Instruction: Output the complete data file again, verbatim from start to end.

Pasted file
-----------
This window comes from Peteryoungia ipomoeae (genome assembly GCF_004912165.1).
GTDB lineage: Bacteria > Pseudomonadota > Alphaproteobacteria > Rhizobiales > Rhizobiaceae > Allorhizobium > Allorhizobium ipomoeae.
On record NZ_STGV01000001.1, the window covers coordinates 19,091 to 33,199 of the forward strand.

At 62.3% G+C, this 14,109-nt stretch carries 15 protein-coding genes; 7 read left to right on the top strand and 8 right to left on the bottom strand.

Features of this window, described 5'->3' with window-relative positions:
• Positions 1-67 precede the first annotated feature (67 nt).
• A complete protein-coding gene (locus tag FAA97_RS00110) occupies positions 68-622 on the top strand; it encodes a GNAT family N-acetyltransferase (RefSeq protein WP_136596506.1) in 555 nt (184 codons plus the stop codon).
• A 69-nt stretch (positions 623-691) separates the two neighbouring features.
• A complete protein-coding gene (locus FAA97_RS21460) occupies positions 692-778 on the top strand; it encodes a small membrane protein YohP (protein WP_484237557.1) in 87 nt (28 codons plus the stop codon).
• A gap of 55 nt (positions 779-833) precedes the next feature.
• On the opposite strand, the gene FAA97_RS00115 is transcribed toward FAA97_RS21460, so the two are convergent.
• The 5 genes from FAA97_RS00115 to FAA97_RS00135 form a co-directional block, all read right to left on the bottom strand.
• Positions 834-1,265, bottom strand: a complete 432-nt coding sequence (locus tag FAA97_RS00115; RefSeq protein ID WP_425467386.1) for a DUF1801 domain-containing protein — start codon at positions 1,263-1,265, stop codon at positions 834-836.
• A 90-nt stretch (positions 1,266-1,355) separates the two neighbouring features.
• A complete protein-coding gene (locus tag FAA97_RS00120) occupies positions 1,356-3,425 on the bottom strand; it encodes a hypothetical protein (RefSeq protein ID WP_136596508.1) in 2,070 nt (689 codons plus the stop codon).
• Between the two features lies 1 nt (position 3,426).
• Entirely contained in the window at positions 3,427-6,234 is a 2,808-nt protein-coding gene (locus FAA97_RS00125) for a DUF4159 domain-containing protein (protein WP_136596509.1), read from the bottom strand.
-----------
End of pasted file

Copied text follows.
This window comes from Peteryoungia ipomoeae (genome assembly GCF_004912165.1).
GTDB lineage: Bacteria > Pseudomonadota > Alphaproteobacteria > Rhizobiales > Rhizobiaceae > Allorhizobium > Allorhizobium ipomoeae.
On record NZ_STGV01000001.1, the window covers coordinates 19,091 to 33,199 of the forward strand.

At 62.3% G+C, this 14,109-nt stretch carries 15 protein-coding genes; 7 read left to right on the top strand and 8 right to left on the bottom strand.

Features of this window, described 5'->3' with window-relative positions:
• Positions 1-67 precede the first annotated feature (67 nt).
• A complete protein-coding gene (locus tag FAA97_RS00110) occupies positions 68-622 on the top strand; it encodes a GNAT family N-acetyltransferase (RefSeq protein WP_136596506.1) in 555 nt (184 codons plus the stop codon).
• A 69-nt stretch (positions 623-691) separates the two neighbouring features.
• A complete protein-coding gene (locus FAA97_RS21460) occupies positions 692-778 on the top strand; it encodes a small membrane protein YohP (protein WP_484237557.1) in 87 nt (28 codons plus the stop codon).
• A gap of 55 nt (positions 779-833) precedes the next feature.
• On the opposite strand, the gene FAA97_RS00115 is transcribed toward FAA97_RS21460, so the two are convergent.
• The 5 genes from FAA97_RS00115 to FAA97_RS00135 form a co-directional block, all read right to left on the bottom strand.
• Positions 834-1,265, bottom strand: a complete 432-nt coding sequence (locus tag FAA97_RS00115; RefSeq protein ID WP_425467386.1) for a DUF1801 domain-containing protein — start codon at positions 1,263-1,265, stop codon at positions 834-836.
• A 90-nt stretch (positions 1,266-1,355) separates the two neighbouring features.
• A complete protein-coding gene (locus tag FAA97_RS00120) occupies positions 1,356-3,425 on the bottom strand; it encodes a hypothetical protein (RefSeq protein ID WP_136596508.1) in 2,070 nt (689 codons plus the stop codon).
• Between the two features lies 1 nt (position 3,426).
• Entirely contained in the window at positions 3,427-6,234 is a 2,808-nt protein-coding gene (locus FAA97_RS00125) for a DUF4159 domain-containing protein (protein WP_136596509.1), read from the bottom strand.